Wednesday, September 24, 2014

130. The Water-Babies, A Fairy Tale for a Land Baby

The Water-Babies, A Fairy Tale for A Land Baby
Charles Kingsley
1863
Around 300 pages












This particular Land Baby had trouble sitting down to write this review.  In addition to reading this novel, I have been working my way through Remembrance of Things Past by Marcel Proust.  The language in that novel is so unbelievably beautiful that I now feel like a complete idiot every time I open my mouth or put pen to paper.  But despite the discovery of my new suck factor, we must carry on and get to Water-Babies.

I got my hands on an absolutely gorgeous illustrated version of this novel.  Although I suppose it is not too hard to find a copy of this book with pictures, since it is essentially a children's novel.  Since it isn't listed in 1001 Children's Books You Must Read Before You Die, I assumed it was going to be a fairy tale for adults.  But honestly, you would have to be a child to be able to swallow all this preaching without gagging.

Our main character here is a young, extremely dirty chimney sweep named Tom who is often beaten by his master.  After breaking into a young girl's house, Tom is chased by a mob to a pond, where he ultimately drowns.  He then becomes a water-baby and is only allowed to become a land-baby again if he can realize the error of his ways (ie it is actually not that nice to try to break horses' legs all the time).  He meets a lot of interesting creatures such as talking salmon and extremely annoying, self righteous fairies.

What can I say about Pilgrim's Progress for Kids?  At least this had talking lobsters.  I do enjoy fairy tales, but I hate having morals shoved down my throat.  I guess anybody who names a character Mrs. Doasyouwouldbedoneby isn't a master of subtlety.

Still, this book is good for a few cute lines and pretty pictures.  Did I really just say that?  This blog is really in a state of decline.

RATING: **---

Interesting Facts:

Includes many slurs against Jews, Catholics, the Irish, black people, and Americans.  Well, I am glad that Kingsley insulted Americans as well so that I could be insulted too.  It is nice to feel included.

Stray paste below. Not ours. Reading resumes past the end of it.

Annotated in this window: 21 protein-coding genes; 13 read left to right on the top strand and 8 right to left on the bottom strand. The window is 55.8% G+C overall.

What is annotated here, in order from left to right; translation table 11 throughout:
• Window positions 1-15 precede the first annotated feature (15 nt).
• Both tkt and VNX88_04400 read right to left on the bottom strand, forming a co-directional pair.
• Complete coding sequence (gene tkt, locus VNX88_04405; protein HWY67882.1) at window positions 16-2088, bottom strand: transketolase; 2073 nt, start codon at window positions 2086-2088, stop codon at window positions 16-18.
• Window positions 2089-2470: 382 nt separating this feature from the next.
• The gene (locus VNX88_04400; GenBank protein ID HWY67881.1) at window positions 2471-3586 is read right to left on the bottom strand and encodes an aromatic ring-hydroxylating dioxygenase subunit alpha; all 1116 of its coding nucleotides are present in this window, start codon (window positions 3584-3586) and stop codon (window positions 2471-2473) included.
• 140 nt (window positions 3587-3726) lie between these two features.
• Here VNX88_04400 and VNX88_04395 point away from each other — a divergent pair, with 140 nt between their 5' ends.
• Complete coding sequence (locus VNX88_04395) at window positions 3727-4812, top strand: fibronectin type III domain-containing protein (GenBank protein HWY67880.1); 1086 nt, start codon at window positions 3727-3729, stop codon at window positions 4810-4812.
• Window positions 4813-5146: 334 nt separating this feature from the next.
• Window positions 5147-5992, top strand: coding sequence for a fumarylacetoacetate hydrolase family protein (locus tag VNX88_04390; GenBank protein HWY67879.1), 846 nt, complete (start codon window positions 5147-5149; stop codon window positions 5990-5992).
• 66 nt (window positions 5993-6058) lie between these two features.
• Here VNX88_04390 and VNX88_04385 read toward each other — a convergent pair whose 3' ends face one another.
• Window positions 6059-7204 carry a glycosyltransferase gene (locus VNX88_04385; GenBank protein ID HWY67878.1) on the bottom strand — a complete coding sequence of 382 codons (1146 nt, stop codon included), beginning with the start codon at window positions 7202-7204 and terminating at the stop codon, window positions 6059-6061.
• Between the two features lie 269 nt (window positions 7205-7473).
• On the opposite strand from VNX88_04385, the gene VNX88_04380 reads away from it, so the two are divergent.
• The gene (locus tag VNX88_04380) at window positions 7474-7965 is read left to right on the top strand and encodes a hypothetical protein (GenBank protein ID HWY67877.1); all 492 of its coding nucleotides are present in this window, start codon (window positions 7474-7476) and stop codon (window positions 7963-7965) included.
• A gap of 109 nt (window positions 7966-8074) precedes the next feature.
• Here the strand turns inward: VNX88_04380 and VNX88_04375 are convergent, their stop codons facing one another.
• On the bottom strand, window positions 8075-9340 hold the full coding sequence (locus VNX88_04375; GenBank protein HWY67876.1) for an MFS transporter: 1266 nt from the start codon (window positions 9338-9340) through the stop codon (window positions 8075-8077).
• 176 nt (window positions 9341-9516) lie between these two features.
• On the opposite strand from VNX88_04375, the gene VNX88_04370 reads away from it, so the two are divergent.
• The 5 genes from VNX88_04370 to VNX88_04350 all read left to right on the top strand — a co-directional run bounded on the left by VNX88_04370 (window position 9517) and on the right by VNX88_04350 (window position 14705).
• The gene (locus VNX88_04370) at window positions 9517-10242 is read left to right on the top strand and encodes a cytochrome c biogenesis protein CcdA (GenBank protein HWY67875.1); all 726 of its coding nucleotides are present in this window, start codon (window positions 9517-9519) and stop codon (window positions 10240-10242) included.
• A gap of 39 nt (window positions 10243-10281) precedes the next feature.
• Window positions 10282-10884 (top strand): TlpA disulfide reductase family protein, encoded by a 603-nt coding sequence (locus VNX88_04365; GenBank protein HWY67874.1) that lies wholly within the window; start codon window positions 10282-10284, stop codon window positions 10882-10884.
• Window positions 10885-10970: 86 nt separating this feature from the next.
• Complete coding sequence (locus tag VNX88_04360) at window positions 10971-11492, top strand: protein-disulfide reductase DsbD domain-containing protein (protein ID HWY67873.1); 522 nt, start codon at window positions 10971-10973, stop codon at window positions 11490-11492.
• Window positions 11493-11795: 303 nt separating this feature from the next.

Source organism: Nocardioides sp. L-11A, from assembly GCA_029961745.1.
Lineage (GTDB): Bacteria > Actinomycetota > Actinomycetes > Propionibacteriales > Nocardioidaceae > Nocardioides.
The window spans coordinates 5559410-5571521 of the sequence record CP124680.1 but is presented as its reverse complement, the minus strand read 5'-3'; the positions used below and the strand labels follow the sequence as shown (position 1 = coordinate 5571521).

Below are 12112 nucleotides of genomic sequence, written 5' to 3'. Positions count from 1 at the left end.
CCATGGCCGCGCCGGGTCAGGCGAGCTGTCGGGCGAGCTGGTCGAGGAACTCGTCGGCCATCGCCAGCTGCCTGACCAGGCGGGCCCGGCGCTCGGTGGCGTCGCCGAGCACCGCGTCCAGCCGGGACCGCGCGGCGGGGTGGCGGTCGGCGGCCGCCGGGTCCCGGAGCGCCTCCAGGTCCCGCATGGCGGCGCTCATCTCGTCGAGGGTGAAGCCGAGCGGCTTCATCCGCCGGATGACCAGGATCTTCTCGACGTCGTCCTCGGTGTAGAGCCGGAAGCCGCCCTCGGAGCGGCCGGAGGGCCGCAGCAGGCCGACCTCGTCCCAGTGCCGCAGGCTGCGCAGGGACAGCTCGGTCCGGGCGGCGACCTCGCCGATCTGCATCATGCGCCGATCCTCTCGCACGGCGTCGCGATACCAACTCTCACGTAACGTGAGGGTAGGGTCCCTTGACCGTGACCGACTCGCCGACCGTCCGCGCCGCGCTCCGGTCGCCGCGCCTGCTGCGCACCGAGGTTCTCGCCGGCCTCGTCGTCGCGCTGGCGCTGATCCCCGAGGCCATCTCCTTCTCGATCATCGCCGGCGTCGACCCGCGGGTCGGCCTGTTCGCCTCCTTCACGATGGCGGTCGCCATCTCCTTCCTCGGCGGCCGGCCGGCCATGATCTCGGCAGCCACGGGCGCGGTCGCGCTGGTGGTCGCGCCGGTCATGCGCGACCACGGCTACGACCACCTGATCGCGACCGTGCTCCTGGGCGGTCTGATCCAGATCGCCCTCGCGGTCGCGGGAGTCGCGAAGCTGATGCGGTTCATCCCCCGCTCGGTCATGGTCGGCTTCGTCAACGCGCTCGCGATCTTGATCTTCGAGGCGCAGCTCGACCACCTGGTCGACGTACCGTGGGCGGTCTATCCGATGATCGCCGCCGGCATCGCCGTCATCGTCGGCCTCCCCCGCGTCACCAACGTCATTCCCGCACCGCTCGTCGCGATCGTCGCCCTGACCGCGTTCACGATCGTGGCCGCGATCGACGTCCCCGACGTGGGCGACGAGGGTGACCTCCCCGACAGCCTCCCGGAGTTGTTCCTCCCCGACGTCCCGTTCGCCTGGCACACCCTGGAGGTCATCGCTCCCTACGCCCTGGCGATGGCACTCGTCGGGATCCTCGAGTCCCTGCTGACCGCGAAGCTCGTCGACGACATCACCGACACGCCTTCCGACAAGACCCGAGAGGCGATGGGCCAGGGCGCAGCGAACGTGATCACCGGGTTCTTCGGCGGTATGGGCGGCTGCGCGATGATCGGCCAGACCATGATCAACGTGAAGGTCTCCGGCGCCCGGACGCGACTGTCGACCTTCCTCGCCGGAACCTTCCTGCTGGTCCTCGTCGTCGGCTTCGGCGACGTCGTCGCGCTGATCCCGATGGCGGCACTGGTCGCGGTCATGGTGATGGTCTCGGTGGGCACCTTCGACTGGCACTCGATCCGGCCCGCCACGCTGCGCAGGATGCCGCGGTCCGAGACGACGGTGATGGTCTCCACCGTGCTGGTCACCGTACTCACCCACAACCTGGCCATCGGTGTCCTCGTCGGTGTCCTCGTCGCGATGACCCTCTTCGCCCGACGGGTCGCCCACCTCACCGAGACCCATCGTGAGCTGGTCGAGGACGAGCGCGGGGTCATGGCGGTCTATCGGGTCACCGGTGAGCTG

Considered a satire of the moral tales often published during this era.  Oh, so it was meant to be annoying?  Nope, still don't get it.

UP NEXT: Notes from the Underground by Fyodor Dostoyevsky

Wednesday, September 10, 2014

129. Les Miserables

Les Miserables
Victor Hugo
1862
Around 2000 pages













I have returned, after reading one of the longest books in existence.  The internet has been trying to cheat me out of my success; quite a few websites say that this novel is around 1300 pages.  However, my version of the book was divided into five volumes, with each volume containing around 415 pages. I may be an English person as opposed to a math person, but even I know that equals upwards of 2000 pages.  Do not minimize my anguish, Internet!

I am so sick of this story by now that it took some effort to sit down and write today.  I think most people are familiar with the plot largely because of the musical.  Jean Valjean is an escaped galley slave trying to redeem himself in the eyes of God by helping as many people as he can.  Of course, he must frequently (and I mean frequently; it was like a Tom and Jerry cartoon that just wouldn't end) escape the clutches of Inspector Javert, who understands nothing but his duty to the law.  One of his acts of kindness/penance, involves saving Cosette, the daughter of the miserable prostitute Fantine, from the evil Thernadiers, who treat her as a slave.  Got all that so far?  Good, we are about two-fifths through the novel.  When Cosette grows up, she captures of the heart of a young revolutionist, Marius.  This is unfortunate for the eldest daughter of the Thernadiers, Eponine, who loves Marius jealously and viciously.  Did I mention the 1832 Rebellion in Paris?  My head hurts.  Oh whatever, just watch the movie.

There are many interesting things about this novel, although the sheer length of it makes the interest fade after awhile.  I loved analyzing Jean Valjean.  He is supposed to be such a "good" character but was he really?  After all, he was only doing charitable acts, it seemed, to get into heaven.  Would he have been so good if he had been an atheist?  Probably not. And man, was he selfish at the end.  But, of course, no spoilers...

The main villain of the novel, Thernadier, was interesting as well but he disappeared and reappeared so many times that he lost his appeal.  For me, Cosette was insufferable.  In one scene, she threw a tantrum because she wasn't included in a conversation but, of course, since she was beautiful, it was charming.  She was also incredibly bossy, with such commands as "be happy", "laugh", and "be mad".  Eponine was a lot more interesting, but she didn't get as much print time.  Seriously, Hugo?  You can lecture us on the sewers of Paris for fifty pages, but can't devote more time to the only proactive female in the novel?

I should probably wrap this up soon.  It really sounds like I hated this novel.  I did think the writing was beautiful and will probably be more charitable in a few weeks.  Right now I am still reeling from the chunk of my life that this book took away from me.

RATING: ****-

Interesting Facts:

A quarter of the book is devoted to essays that don't advance the plot.  It was much more charming when Henry Fielding did it.

Fantine's assault was actually based on a real life incident that Victor Hugo witnessed.  Thankfully, Hugo was able to intervene and save the prostitute.

What did everybody think of the recent movie adaptation?  I was disappointed with Marius's and Javert's characters.

Trailer:
UP NEXT: The Water-Babies by Charles Kingsley.  I might have to take a break and read something completely trashy to cleanse my palate.  Any suggestions?